Now, the information is going to be so large; the content is going to be so large, that they would not even be aware of what is actually contained therein. Therefore, most sites invent the procedure by which they have internal alerts. So, if there is anything which is pornographic, the alert goes up and it is immediately taken off. This can go off, not in minutes, it can go off in seconds itself. If there is something which relates to incitement of an offence, there will be several indications of alerts within the internal system. Then, there is a system of ‘outside alerts’. You don’t catch that objectionable material, but somebody else brings it to your notice. Therefore, you have to then take it off. In that sense, the rule really says that every intermediatary will be given the following information, which he cannot carry. If his internal and external alerts bring it to his notice, it is incumbent on him to take it off within 36 hours. This is the architecture which this rule appears to have devised. Don’t put anything on these knowingly, which is objectionable. But if, unknowingly, something appears on your site, and if the alert brings it to your notice, then it will have to be taken off. The difficulty will arise -- this procedure,prima facie, appears to be reasonable -- if the kind of information which is sought to be objected to and removed becomes too wide, and then becomes a threat to free speech. My limited point is -- and I urge the hon. Minister that I have no serious personal objection against the architecture that he has devised -- it is an architecture where there is no prior censorship; it is an architecture where anything can go on these sites. If something is objectionable, and if it is by an alert system brought to your notice, then, within a reasonable period of time, you take it off. Now, you see the kind of information which is being restrained. I draw the hon. Minister’s attention to Regulation No.3; it is contained in sub-clause (2) of Regulation No.3. Now, take category (b) out of that. Here, Mr. Rajeeve’s point is that link it to what are the restrictions in article 19(2) of the Constitution. There is a clause which incorporates some of them; then, it adds something more. There are certain laws which prohibit carrying of certain kind of information. That may be in addition to article 19(2). For instance, an obscene display of women; somebody else’s copyrights; somebody else’s patents; somebody else’s trade information, you can’t carry that. Now, this broadly deals with these categories. But, then, the expressions used in some of the cases are so wide that my fear is that at some stage, they could even be used to curtail some amount of free speech. In clause (b) you said, “If that information is grossly harmful”. Now, the word ‘harmful’ is absolutely subjective. Now, there is information which some my friends in the Government may consider very harmful to them. I may think it is my right to express that information. It is ‘harassing’. Now, ‘harassing’ is not a word which is capable of a strict legal definition. It can be stretched to such an extent: are we going to empower the Executive? I can understand that anything which harasses an individual lady, if it was specific, I may have had no objection. But if you say, ‘it is harmful’, ‘it is harassing’, it is not proper. The third word is ‘blasphemous’. I would urge the hon. Minister to kindly replace this word with what is contained in Indian law. Now, we have a very secular penal law that anybody who creates incitement against any religion or who expresses disrespect is liable. Now, ‘blasphemous’, internationally, at least, in some countries, is very narrowly defined. In England, for instance, ‘blasphemy’ is only against one religion.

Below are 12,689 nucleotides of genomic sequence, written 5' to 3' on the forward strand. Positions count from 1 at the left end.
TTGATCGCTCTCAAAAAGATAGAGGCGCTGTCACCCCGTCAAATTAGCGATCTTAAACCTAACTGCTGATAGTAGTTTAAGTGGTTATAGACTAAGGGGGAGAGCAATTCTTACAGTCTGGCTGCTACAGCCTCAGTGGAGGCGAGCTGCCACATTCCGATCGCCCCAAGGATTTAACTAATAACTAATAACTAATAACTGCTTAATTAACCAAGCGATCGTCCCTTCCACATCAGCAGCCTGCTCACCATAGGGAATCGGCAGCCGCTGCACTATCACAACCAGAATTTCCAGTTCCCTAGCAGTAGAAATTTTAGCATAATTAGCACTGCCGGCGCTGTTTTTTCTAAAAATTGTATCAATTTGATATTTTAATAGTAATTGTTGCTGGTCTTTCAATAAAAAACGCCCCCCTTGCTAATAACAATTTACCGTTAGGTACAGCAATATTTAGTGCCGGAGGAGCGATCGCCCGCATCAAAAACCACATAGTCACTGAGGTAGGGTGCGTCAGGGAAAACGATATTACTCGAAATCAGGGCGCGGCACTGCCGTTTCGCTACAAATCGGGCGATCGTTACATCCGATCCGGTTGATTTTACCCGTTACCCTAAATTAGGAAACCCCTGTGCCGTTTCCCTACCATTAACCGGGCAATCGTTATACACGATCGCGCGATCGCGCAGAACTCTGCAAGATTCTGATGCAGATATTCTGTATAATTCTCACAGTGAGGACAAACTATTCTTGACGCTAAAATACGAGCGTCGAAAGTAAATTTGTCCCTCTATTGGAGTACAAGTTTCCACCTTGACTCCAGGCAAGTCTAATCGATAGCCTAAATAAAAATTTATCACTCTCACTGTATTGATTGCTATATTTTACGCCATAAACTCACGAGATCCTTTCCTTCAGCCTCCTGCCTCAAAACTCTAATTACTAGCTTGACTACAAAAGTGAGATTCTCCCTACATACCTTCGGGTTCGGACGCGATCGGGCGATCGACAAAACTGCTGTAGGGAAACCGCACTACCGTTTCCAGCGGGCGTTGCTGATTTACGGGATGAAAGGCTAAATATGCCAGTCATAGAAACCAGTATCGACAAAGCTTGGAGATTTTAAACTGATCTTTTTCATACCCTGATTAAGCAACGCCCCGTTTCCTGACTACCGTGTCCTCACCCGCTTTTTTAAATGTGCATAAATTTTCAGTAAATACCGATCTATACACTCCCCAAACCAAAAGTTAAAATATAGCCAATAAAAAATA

So, blasphemy is only against one religion. If blasphemy is an offence, it is against Christianity. It is not an offence against Islam, Hinduism, or Zoroastrianism. You have the judicial pronouncements in the British Courts when a restrain was sought on the Satanic Verses, they said, no, you are saying that this is blasphemous of Islam, but this is an offence available only against Christianity. So, the word really comes from the English Dictionary, and, therefore, rather than using the word 'blasphemous', I have no difficulty if the words were, 'anything which incites religious hatred or disrespect to any religion' are used. You can have that power. Now this 'defamatory' in this, I have a positive objection to it. I am entitled to defame somebody as long as I can plead truth as a defence. Therefore, every time I get up and on the net an allegation is made that somebody is corrupt, it is obviously defamatory. But then the person making that allegation has a right to plead that what I have said is true. Now you seek to restrain anything which is defamatory. So, both in common law and also in our penal law, defamation is permissible as long as you can justify the defamation. You can either justify or you can have a qualified privilege in a response to defamation, and then to say that anything defamatory will not be allowed, if I get up and say that I have a serious objection that so and so is prima facieguilty in such corruption scandals, it is obviously defamatory. But I am entitled to say so as long as I can plead truth as a defence. So, anything which is defamatory, I think, if it goes off the net completely, then we will probably have a very boring internet as far as this country is concerned because a lot of material which comes up enlightens people and informs us of what kind of things which are taking place. Similarly, there are words 'libellous', 'disparaging'. Now somebody can get up and criticise my party or criticise me, it is disparaging as far as my party or my criticism is concerned. Do I have a right to say that it be taken off the net? I think, the words which have been used are being capable of stretched in a manner that there is a huge possibility of a future misuse. Sub-clause (f) says, 'deceives or misleads the addressee about the origin of such messages or communicates any information, which is grossly offensive or menacing in nature'. Now 'offensive' or 'menacing' are not being capable of put in a definitional narrow jacket. Now something maybe offensive for some and may not be offensive for some. Similarly, (g) is, 'impersonates another person'. Sir, my grievance is that both in Parliament, in our media and public discourse, we are losing a sense of humour. There are cases of impersonation that I see, particularly, on the Twitter. I have had somebody impersonating a site as my site. I made a grievance and I found a lot of humours and funny things, including ridiculous to me coming from that particular impersonator. You have somebody imitating people in high places. As long as it is a part of permissible humour, it is all right, but if it is a case where somebody is committing an offence through impersonation, I think, there is a need for law to step in. But if it is a case where somebody has a satirical site or a satirical space on the Twitter, this is not intended to really stop that. In (i), there are two cases. I have no difficulty with the first part of (i), that is actually reproduction of article 19 (2) where reasonable restrictions are possible, and it says, 'threaten the unity, integrity, defence, security, sovereignty of India, friendly relations with foreign states or public order or causes incitement of a commission of a cognizable offence'. These are the words literally picked up from the Constitution. We have accepted them. They have stood the test of time, I have no difficulty. Then it says, 'or prevents the investigation of an offence.' Now do I not have a right to criticise an investigative agency? We have seen misuse of investigating agency.

I can criticise it in the print media; I can’t do it on the Net. The last one, again, I think, is very broad. I would urge the Minister to retain only the first language, “friendly relations with foreign States”. That is the language of the Constitution, article 19 (2). Now, you are bringing a new category saying , “or is insulting any other nation”. Now, in a huge discourse on Foreign Policy on national relationships, we are entitled to criticise other States. The Government of India may use its restrained language; we, in Parliament, may use its restrained language, but on the Net, you will find a number of comments about a country where Osama Bin Laden was eventually found. We also in politics say, ‘Terror as an instrument of State Policy, the Government is encouraging it.’ We criticise the institutions. My fear is that they will come within the meaning of the words, ‘insulting any other nation’. Therefore, a legitimate criticism, which is Constitutionally permissible, which doesn’t really offend foreign relations with friendly States, is something which is permissible. So, if I may just, in a nutshell, say, I am with the architecture that the hon. Minister is creating, because, if, as I said, there is some kind of a communal or caste problem, the Net can go viral and you can have a frenzy in the society, certain kind of information which creates disorder in the society may have to be restrained. But, then, to say, ‘take that power and then extend it by the use of such words where legitimate expression may become difficult’, there would be apprehension. Powers are, normally, assumed under these rules on the assumption that they won’t be misused. We feel the pinch only when they are misused. Therefore, I would urge the Minister to kindly reconsider the language of the kind of restraints that he wants to bring as a result of this Motion. Thank you, Sir. (Ends)